News / Asia

Gates: No Evidence that Pakistan Knew About bin Laden

Secretary of Defense Robert Gates (l) and Chairman of the Joint Chiefs of Staff Adm. Mike Mullen speak at the Pentagon, May 18, 2011
Secretary of Defense Robert Gates (l) and Chairman of the Joint Chiefs of Staff Adm. Mike Mullen speak at the Pentagon, May 18, 2011
Sean Maroney

U.S. Defense Secretary Robert Gates says he has not seen any evidence that suggests top Pakistani officials knew that al-Qaida leader Osama bin Laden was hiding in their country.  His comments come as U.S. lawmakers debate reevaluating Washington’s relationship with Islamabad following the killing of bin Laden by U.S. Navy Seals near the Pakistani capital.  

U.S. Defense Secretary Robert Gates says that so far, there has not been any evidence that top Pakistani officials knew the world’s most wanted man, Osama bin Laden, was hiding in their country.

“I’ve seen no evidence at all that the senior leadership knew," said Gates. "In fact, I’ve seen some evidence to the contrary.  And we have no evidence yet with respect to anybody else.”

However, he said he still believes somebody in Pakistan probably knew about bin Laden.

It is this unknown factor that has some lawmakers in Congress leery of continuing to provide billions of dollars in aid to Pakistan.

Speaking with reporters Wednesday at the Pentagon, Gates said he understood the lawmakers’ frustration, but he does not think U.S. aid to Pakistan should end.

He said he believes Pakistanis have suffered enough with the realization that U.S. special forces were able to mount a successful, covert raid deep into their territory to get bin Laden.

“If I were in Pakistani shoes, I would say I’ve already paid a price," he said. "I’ve been humiliated.  I’ve been shown that the Americans can come in here and do this with impunity.”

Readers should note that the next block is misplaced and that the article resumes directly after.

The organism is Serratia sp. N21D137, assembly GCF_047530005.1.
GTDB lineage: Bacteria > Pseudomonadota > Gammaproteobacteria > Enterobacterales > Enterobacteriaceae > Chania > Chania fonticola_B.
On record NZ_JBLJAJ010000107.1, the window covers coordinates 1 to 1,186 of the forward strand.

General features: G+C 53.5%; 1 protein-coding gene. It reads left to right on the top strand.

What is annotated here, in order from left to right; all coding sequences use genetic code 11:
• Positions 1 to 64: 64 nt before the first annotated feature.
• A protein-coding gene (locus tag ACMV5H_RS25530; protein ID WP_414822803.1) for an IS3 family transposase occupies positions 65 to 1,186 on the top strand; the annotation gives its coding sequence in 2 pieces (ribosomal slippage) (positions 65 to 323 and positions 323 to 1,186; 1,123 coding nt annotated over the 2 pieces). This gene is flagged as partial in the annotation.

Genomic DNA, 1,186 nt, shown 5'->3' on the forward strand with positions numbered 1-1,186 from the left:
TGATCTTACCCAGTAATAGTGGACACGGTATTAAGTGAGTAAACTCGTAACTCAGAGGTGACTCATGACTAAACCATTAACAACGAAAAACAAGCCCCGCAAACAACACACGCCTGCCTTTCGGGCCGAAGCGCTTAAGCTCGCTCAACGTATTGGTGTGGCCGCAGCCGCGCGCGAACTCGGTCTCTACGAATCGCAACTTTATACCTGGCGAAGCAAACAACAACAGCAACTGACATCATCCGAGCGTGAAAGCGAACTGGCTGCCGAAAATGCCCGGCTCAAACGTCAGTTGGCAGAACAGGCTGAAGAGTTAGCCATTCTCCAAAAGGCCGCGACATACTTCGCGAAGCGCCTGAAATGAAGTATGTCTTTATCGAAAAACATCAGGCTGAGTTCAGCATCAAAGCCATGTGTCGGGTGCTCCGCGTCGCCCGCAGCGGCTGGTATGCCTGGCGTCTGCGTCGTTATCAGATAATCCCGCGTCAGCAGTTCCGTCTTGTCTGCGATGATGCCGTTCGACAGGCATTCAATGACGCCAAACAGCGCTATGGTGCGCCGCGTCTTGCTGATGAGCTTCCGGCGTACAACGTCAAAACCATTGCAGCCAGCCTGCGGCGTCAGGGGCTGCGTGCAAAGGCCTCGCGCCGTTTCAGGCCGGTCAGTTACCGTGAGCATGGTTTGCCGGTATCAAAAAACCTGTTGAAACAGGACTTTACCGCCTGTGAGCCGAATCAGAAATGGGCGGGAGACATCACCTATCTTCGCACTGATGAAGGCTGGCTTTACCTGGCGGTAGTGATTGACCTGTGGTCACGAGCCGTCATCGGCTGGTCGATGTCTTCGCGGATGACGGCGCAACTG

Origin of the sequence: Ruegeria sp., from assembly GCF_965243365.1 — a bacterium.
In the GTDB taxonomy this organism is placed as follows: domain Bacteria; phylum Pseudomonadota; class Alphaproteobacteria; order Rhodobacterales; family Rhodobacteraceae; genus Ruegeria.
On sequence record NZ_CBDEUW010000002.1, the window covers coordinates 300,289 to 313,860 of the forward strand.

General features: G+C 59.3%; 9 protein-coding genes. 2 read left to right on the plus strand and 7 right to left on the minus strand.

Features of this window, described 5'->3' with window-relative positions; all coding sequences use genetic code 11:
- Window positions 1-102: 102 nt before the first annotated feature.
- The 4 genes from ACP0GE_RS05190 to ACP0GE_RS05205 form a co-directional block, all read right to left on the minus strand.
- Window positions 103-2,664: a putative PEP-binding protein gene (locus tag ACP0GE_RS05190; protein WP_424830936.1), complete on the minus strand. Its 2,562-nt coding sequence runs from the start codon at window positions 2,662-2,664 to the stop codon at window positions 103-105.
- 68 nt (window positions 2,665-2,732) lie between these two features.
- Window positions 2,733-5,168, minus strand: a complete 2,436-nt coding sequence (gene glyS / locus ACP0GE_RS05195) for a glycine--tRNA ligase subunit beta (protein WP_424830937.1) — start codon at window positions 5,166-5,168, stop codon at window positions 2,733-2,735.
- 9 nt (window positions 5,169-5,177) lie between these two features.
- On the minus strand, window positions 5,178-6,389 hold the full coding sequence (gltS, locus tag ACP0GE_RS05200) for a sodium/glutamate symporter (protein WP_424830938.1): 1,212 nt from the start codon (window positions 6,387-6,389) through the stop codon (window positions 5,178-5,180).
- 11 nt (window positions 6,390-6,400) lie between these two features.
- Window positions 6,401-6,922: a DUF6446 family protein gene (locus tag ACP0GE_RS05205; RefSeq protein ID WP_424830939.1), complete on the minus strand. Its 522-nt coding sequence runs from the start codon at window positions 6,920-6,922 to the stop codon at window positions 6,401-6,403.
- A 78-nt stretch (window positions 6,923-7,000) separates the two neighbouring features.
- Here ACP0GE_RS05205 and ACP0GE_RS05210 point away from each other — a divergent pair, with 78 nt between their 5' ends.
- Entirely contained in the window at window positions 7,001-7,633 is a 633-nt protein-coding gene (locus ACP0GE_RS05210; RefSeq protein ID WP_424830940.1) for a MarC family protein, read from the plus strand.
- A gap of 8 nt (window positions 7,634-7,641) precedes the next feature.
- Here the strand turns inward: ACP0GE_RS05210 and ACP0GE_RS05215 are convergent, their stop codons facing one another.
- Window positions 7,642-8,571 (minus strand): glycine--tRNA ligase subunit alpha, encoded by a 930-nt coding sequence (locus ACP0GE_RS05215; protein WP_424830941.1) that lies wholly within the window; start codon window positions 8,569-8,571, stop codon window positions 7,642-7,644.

Gates said the United States and Pakistan now should move forward on their common interests.

Speaking alongside Gates, U.S. Chairman of the Joint Chiefs of Staff, Admiral Mike Mullen, said the United States still is working to reestablish trust with the Pakistanis after largely abandoning their country and the region following the Soviet withdrawal from Afghanistan in 1989.

Mullen says Pakistan is too important in the current fight against terrorism to marginalize.

“I think the region continues to be critical, and our relationship continues to be critical," said Mullen. "I think it would be a really significantly negative outcome if the relationship got broken.”

He said it is this partnership that has helped Islamabad tackle militants based in the country’s northwest who kill Pakistani civilians and threaten regional stability.

Pakistan is slated to receive billions more in aid from Washington in the coming years.  It is the third-largest recipient of U.S. security aid and reimbursements after Afghanistan and Israel.

You May Like

China Investigates Former Powerful Security Chief

Former security chief and member of Politburo Standing Committee, Zhou Yongkang, under investigation for suspected 'serious disciplinary violation' More

India, US Look to Reset Ties During Kerry Visit

This week's talks will be first high level interaction between two countries since Prime Minister Narendra Modi took charge More

Video Young African Leadership Program Renamed to Honor Mandela